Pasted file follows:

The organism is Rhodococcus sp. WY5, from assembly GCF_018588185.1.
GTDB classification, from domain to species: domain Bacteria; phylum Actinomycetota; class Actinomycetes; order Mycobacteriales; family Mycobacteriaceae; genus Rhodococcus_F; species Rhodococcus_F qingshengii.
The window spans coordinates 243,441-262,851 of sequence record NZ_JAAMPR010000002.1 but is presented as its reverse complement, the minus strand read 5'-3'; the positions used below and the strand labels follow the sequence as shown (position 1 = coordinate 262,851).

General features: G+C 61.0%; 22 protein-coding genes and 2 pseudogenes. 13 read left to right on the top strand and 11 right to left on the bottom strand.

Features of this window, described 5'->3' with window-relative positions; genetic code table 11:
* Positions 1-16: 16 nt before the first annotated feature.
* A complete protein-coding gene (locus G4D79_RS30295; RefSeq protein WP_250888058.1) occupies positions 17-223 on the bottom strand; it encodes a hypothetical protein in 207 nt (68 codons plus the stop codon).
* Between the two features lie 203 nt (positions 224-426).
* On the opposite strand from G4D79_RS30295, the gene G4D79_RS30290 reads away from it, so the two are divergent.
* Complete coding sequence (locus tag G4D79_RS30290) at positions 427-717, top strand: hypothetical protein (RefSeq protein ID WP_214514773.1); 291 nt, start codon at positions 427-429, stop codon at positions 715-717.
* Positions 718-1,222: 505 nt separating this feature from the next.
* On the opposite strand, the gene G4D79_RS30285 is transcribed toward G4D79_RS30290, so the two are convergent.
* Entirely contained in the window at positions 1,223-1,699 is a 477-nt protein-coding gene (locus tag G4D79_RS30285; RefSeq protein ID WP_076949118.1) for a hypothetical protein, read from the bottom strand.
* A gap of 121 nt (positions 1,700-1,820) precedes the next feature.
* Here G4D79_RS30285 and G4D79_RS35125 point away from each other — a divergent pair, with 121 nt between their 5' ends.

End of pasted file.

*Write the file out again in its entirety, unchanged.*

The organism is Rhodococcus sp. WY5, from assembly GCF_018588185.1.
GTDB classification, from domain to species: domain Bacteria; phylum Actinomycetota; class Actinomycetes; order Mycobacteriales; family Mycobacteriaceae; genus Rhodococcus_F; species Rhodococcus_F qingshengii.
The window spans coordinates 243,441-262,851 of sequence record NZ_JAAMPR010000002.1 but is presented as its reverse complement, the minus strand read 5'-3'; the positions used below and the strand labels follow the sequence as shown (position 1 = coordinate 262,851).

General features: G+C 61.0%; 22 protein-coding genes and 2 pseudogenes. 13 read left to right on the top strand and 11 right to left on the bottom strand.

Features of this window, described 5'->3' with window-relative positions; genetic code table 11:
* Positions 1-16: 16 nt before the first annotated feature.
* A complete protein-coding gene (locus G4D79_RS30295; RefSeq protein WP_250888058.1) occupies positions 17-223 on the bottom strand; it encodes a hypothetical protein in 207 nt (68 codons plus the stop codon).
* Between the two features lie 203 nt (positions 224-426).
* On the opposite strand from G4D79_RS30295, the gene G4D79_RS30290 reads away from it, so the two are divergent.
* Complete coding sequence (locus tag G4D79_RS30290) at positions 427-717, top strand: hypothetical protein (RefSeq protein ID WP_214514773.1); 291 nt, start codon at positions 427-429, stop codon at positions 715-717.
* Positions 718-1,222: 505 nt separating this feature from the next.
* On the opposite strand, the gene G4D79_RS30285 is transcribed toward G4D79_RS30290, so the two are convergent.
* Entirely contained in the window at positions 1,223-1,699 is a 477-nt protein-coding gene (locus tag G4D79_RS30285; RefSeq protein ID WP_076949118.1) for a hypothetical protein, read from the bottom strand.
* A gap of 121 nt (positions 1,700-1,820) precedes the next feature.
* Here G4D79_RS30285 and G4D79_RS35125 point away from each other — a divergent pair, with 121 nt between their 5' ends.